potted smoked mackerel
When life hands you lemons, you make lemonade (or limoncello). When life hands you mackerel?
Many of my fellow fisherman would say “use them as bait and try to catch something better,” but I happen to be a fan of mackerel. Treated right and cooked fresh they can yield some pretty delicious treats.
I headed out fishing last week in search of tuna. The boat was in place by 5 a.m., lines in the water not much later. While we waited for the leviathans to arrive, we jigged for mackerel.
Mackerel fishing is (I think) like no other fishing. You use these diabolical little rigs called sabiki jigs, which have six small hooks strung along a line about two feet long. The hooks are set just far enough apart that they can reach each other and create a wonderful mess if you don’t pay attention. To fish with them, you let the line down to the bottom, and then jig the rod as you reel the lure slowly back to the surface. At some point, if the mackerel are in the area, they’ll notice something shiny moving up and down and all lunge at the jig at once. It’s not uncommon to pull your rod up and have a fish on every hook, which is super satisfying.
And that’s mostly what happened last week. For about six hours, we steadily caught mackerel. Most of it was chopped up fresh and thrown back as chum for tuna. But a few of us actually like eating them, and we lobbied to keep some of the bigger ones.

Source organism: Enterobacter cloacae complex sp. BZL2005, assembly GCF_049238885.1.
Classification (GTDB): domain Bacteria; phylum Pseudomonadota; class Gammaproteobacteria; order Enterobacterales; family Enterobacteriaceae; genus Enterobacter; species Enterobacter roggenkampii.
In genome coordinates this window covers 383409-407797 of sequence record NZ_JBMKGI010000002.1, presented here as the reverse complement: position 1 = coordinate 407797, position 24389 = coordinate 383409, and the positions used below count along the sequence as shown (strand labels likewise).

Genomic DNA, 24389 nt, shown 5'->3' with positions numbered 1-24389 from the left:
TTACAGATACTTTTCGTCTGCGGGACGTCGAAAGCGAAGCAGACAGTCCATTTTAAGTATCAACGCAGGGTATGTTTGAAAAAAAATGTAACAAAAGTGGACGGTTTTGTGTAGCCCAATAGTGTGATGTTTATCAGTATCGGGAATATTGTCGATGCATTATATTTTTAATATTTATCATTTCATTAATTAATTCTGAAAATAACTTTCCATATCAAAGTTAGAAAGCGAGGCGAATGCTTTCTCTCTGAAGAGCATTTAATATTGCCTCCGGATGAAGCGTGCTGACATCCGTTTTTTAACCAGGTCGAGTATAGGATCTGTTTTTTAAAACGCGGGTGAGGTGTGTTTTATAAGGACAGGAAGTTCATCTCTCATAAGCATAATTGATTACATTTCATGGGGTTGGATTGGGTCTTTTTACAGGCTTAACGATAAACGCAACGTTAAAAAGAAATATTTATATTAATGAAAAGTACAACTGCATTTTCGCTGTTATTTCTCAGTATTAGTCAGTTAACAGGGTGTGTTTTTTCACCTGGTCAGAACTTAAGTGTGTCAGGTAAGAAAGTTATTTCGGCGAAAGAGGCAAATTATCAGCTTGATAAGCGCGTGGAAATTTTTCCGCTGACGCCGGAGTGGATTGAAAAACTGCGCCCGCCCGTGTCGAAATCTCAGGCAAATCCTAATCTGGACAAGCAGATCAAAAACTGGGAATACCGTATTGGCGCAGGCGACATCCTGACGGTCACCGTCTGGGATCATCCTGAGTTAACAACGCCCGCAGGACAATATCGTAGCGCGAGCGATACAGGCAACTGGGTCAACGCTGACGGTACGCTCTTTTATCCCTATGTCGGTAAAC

When the day was over, there was no sign of tuna. But us mackerel lovers still had supper (yay for eating low on the food chain). I took home about two dozen good-sized ones (generally, a “good-sized” mackerel is about the length of my forearm). I cooked a few fresh on the grill. The rest I smoked.
I love eating smoked fish, but I’d never tried to make it myself. After a quick read up in the River Cottage Fish book, I was ready to go. I filled a small smoker box with mesquite chips (though tin foil would have worked ok in a pinch), rubbed the fish inside and out with salt, and smoked the fish whole for about an hour. In the future, I’ll likely filet the fish before I smoke it to speed up the process, though the whole fish certainly look more impressive.
salted fish, ready for smoking
The whole smoked fish served as dinner one night, but what to do with the substantial amount of leftovers? Again, River Cottage to the rescue (if you fish a lot I highly recommend this book), with a recipe for potted mackerel. This is great spread on toast, or impressive as a canapé, topped with a dollop of sour cream/ greek yogurt. This makes quite a bit (6 cups). I recommend putting in half-pint jars and sharing with friends.
(Adapted from River Cottage)
10 largish mackerel, smoked
4 sticks of butter, melted
5 cloves garlic
3 bay leaves
1 teaspoon smoked pepper (or regular)
juice of two lemons
2 Tablespoons finely chopped parsley
Remove the flesh from the fish, discarding the skin and as many of the bones as possible (a few will inevitably make it into the final product). Set aside.
In a medium-sized saucepan melt the butter, skimming off the foam and solids. (A more in-depth tutorial on clarifying butter is here.) Add bay leaf and garlic to the butter and let simmer on low for 10 minutes. Then discard bay leaves and all but two cloves of garlic. Mince those two cloves of garlic and add to the mackerel. Also add pepper, lemon and parsley and stir well. Mix in all but one cup of the butter. Portion into clean jars and top with remaining butter so that no meat is exposed to air. Sealed jars will last a week in the fridge. Makes six cups.